Marriage is no safe haven from abuse

I work at W.O.M.A.N. Inc., an anti-domestic violence agency in San Francisco. The other week, a woman in an abusive marriage emailed me for help, the same week Washington Post's PostEverything article came out suggesting marriage protects women from abuse. After working at W.O.M.A.N. Inc., whose staff has a cumulative experience of more than 70 years in the domestic violence field, I confidently state this is not true.

We are taught from childhood that our ultimate happiness occurs with a loving relationship and a stable family. Yet, the United Nations Development Fund for Women estimates that one in every three women globally will be beaten, raped or otherwise abused during her lifetime. In most cases, the abuser is a family member. Last year alone, more than 24,000 calls were made to San Francisco domestic violence crisis lines like mine and approximately 8,000 domestic violence calls were made to 911.

Furthermore, domestic violence often begins or escalates in severity during pregnancy. Post columnist W. Bradford Wilcox's claim ignores that married or unmarried, one in six pregnant women report abuse by partners. On our crisis line, one recently pregnant woman mentioned she was hospitalized after her partner attacked her and she miscarried.

Wilcox's claim that males “calm down” after having a family suggests he knows nothing about the prevalence of family violence. His reasoning that married fathers naturally watch out for the physical welfare of their wives and daughters ignores that domestic violence is a learned behavior: Sons who witness violence are more likely to engage in domestic violence and daughters are more likely to become victims themselves as adults.

UC San Francisco found that domestic violence is more common than any other single health problem among women during pregnancy with serious implications for their infants. These children are 30 percent more likely to require intensive care upon birth. Homicide, the second-leading cause of traumatic death for pregnant women, accounts for 31 percent of maternal injury deaths in the United States.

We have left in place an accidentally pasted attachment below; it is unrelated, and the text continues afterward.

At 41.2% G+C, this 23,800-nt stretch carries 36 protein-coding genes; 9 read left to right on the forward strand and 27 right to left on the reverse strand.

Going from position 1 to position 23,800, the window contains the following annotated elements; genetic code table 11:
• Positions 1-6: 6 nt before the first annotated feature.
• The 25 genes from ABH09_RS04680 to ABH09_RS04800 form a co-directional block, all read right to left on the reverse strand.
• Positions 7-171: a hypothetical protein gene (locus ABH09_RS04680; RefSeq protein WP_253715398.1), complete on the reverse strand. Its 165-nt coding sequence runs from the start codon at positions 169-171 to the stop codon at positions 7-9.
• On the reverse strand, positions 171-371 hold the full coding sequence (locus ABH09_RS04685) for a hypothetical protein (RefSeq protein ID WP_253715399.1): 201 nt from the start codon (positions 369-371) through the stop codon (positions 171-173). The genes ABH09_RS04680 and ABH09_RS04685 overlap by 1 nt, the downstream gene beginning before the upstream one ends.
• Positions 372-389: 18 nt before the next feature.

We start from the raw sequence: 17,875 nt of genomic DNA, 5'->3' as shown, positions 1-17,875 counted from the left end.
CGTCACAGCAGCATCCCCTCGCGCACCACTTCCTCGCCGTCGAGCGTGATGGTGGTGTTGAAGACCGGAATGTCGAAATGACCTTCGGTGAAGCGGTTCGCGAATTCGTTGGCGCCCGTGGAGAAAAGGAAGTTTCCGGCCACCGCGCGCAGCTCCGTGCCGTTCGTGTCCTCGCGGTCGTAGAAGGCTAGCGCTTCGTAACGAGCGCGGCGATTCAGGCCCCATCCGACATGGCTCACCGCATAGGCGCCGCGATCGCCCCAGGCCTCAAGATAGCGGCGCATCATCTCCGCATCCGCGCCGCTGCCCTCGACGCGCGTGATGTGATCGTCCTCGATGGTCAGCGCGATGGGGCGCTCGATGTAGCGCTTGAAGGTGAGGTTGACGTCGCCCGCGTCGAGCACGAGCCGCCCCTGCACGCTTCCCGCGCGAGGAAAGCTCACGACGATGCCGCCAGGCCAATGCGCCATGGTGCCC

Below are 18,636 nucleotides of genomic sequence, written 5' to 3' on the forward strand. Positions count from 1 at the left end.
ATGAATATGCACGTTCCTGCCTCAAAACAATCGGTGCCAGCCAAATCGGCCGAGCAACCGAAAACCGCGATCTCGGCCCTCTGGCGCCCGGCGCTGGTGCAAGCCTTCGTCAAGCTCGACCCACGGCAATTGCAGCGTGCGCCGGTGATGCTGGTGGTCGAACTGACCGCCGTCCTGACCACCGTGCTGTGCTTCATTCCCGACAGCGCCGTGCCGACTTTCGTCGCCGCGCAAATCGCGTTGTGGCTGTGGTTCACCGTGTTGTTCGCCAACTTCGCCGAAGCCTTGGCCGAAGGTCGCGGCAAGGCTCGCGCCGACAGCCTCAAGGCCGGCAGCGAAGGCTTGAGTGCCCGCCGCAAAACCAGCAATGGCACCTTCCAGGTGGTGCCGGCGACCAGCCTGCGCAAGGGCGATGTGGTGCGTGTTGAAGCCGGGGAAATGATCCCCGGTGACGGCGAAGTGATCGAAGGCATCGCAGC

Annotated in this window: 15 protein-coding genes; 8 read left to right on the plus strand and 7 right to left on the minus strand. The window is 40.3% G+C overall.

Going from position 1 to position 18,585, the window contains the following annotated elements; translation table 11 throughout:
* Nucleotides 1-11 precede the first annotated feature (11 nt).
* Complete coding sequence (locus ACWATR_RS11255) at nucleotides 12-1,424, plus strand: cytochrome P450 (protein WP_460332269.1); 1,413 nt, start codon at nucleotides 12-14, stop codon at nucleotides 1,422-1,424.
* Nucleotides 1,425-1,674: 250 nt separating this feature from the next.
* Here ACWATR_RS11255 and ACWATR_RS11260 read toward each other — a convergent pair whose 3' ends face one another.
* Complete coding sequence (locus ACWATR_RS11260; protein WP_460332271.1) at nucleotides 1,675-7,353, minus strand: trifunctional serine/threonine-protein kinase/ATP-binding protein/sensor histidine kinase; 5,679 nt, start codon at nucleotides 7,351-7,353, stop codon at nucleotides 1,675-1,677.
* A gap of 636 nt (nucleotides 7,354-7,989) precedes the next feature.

These unfortunate realities have mobilized the Women's Policy Institute and a group of dedicated nonprofits including the California Catholic Conference and Planned Parenthood Affiliates of California, two unlikely allies, to support AB 1579, the Healthy Babies Act of 2014. This legislation would allow countless women to obtain CalWORKs benefits, the state welfare program for needy families, at the second trimester of their first pregnancy.

In California, a high number of CalWORKS recipients have been abused at some point. Financial dependence contributes to them staying in abusive relationships including marriages. In Kern County, 78 percent reported abuse and 18 percent reported using CalWORKS to escape abuse. The Healthy Babies Act would lessen undue stress on newly expectant mothers by ensuring earlier access to basic needs grants that can mitigate financial burden, eliminate dependence on abusive partners and ensure better health outcomes for themselves and their babies. In other words, public assistance becomes a lifeline to safety.

It is irresponsible for Wilcox to say marriage and babies are the cure-all for domestic violence. His solution implies women must marry a man for protection. This framework disempowers women and supports the notion that men have control. It perpetuates the misconception that domestic violence is the survivor's fault — for not being a good woman and settling down. Instead of focusing on whom to blame for the violence, we need to look at ways to prevent domestic violence.

The Healthy Babies Act is a step in this direction and is set to be heard before the Appropriations Committee of the California Senate. You can be part of this movement by contacting your representative and stating that Assembly Bill 1579 is critical to the welfare of women and their children, the future generations of Californians.

Mariya Taher is the community liaison manager at W.O.M.A.N. Inc., a San Francisco-based anti-domestic violence agency. She is also a 2013-14 Women's Policy Institute Fellow through the Women's Foundation of California.

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